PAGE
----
The the three way South Dakota Senate race might be very competitive according to a new Survey USA on behalf of the American News, KSFY TV of Sioux Falls and KOTA TV of Rapid City.
It found Republican Mike Round leading with just 35 percent of the vote but Independent Larry Pressler right behind him with 32 percent of the vote. Democrat Rick Weiland stands at 28 percent. This represents a significant increase in support for Pressler from a month ago when he was only at 25 percent and Round led with 39 percent.
The poll also found that if Weiland dropped out Pressler would easily crush Round 54 percent to 39 percent. On the other hand if Pressler dropped out Weiland would be tied with Round.
Given the nature of this race there is the real possibility things will change dramatically before November. As we get closer to the election if more polls show Pressler with the best chance of beating Round, some strategic voters might switch their support from Weiland to him. This would improve Pressler’s standing in future polls and could start creating a self feeding cycle.
Normally this strategic voting problem keeps independents and third party candidates from every gaining traction, but on the rare occasion a candidate can break through it scrambles the race. For example in the Kansas Senate race Independent Greg Orman started polling well enough to convince the Democrat to drop out.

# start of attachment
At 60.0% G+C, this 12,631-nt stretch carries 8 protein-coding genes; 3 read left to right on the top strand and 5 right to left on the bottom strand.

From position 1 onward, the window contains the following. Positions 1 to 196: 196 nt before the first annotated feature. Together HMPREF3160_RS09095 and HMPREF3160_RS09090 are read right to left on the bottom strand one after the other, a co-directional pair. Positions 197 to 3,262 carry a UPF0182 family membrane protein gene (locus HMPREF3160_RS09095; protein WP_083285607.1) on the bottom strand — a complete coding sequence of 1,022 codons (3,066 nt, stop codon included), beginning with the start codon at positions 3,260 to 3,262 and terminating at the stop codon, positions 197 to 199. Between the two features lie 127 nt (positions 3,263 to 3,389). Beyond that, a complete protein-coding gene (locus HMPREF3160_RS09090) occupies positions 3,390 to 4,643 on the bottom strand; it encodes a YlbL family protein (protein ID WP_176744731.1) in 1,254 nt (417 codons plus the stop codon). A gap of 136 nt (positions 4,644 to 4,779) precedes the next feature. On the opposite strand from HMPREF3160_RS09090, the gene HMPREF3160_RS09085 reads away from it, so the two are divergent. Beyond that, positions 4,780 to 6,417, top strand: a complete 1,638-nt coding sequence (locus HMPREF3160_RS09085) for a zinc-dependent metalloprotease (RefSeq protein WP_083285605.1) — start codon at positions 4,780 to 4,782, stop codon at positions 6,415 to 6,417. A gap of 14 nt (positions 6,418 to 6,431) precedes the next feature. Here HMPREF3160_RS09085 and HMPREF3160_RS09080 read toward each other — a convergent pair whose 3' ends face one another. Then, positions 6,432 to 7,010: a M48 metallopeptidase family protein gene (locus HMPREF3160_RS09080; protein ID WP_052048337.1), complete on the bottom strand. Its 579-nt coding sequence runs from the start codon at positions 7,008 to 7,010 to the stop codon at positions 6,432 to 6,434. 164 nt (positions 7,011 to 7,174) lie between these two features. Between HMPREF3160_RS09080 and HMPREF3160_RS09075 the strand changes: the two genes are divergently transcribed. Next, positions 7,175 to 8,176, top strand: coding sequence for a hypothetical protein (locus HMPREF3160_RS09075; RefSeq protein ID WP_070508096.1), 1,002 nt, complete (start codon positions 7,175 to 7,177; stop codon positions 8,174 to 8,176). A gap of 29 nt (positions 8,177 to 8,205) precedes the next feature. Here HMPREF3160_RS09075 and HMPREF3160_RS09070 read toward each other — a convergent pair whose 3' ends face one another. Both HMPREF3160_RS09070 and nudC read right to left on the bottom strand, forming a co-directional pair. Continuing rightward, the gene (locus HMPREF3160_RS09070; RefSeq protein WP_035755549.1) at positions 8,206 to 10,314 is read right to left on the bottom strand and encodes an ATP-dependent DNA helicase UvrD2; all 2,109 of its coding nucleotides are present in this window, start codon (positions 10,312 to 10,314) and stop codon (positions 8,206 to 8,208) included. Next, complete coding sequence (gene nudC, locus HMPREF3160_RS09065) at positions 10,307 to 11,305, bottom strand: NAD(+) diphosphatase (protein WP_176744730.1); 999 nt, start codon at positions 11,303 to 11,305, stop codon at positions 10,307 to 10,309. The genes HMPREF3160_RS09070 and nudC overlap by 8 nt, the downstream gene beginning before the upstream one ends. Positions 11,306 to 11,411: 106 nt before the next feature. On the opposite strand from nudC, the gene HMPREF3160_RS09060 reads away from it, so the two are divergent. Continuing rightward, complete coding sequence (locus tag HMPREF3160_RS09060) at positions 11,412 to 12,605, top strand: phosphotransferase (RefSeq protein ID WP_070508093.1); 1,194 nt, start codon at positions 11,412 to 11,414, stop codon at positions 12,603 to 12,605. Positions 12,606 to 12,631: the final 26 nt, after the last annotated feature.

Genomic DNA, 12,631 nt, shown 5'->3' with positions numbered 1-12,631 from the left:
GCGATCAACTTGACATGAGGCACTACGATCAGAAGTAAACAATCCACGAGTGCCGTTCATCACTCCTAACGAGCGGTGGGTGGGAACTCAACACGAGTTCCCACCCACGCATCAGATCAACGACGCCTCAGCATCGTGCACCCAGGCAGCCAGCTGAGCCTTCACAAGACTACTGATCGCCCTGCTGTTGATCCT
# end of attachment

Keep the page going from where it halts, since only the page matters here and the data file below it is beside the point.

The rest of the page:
This weird dynamic in the South Dakota race is also a great reminder that politics aren’t terrible by accident but terrible by design. Democrats and Republicans both fight to keep using the first-past-the-post election system because that favors only two parties. It mostly keeps third parties and independents down because the rules assure voters are afraid that if they vote for their first choice it could allow their least favorite candidate to win.
This means Democrats and Republicans don’t need to be good to win, they just need to be marginally less unpopular than the other party. It doesn’t need to be this way. Other democracies use other election systems that don’t have this problem.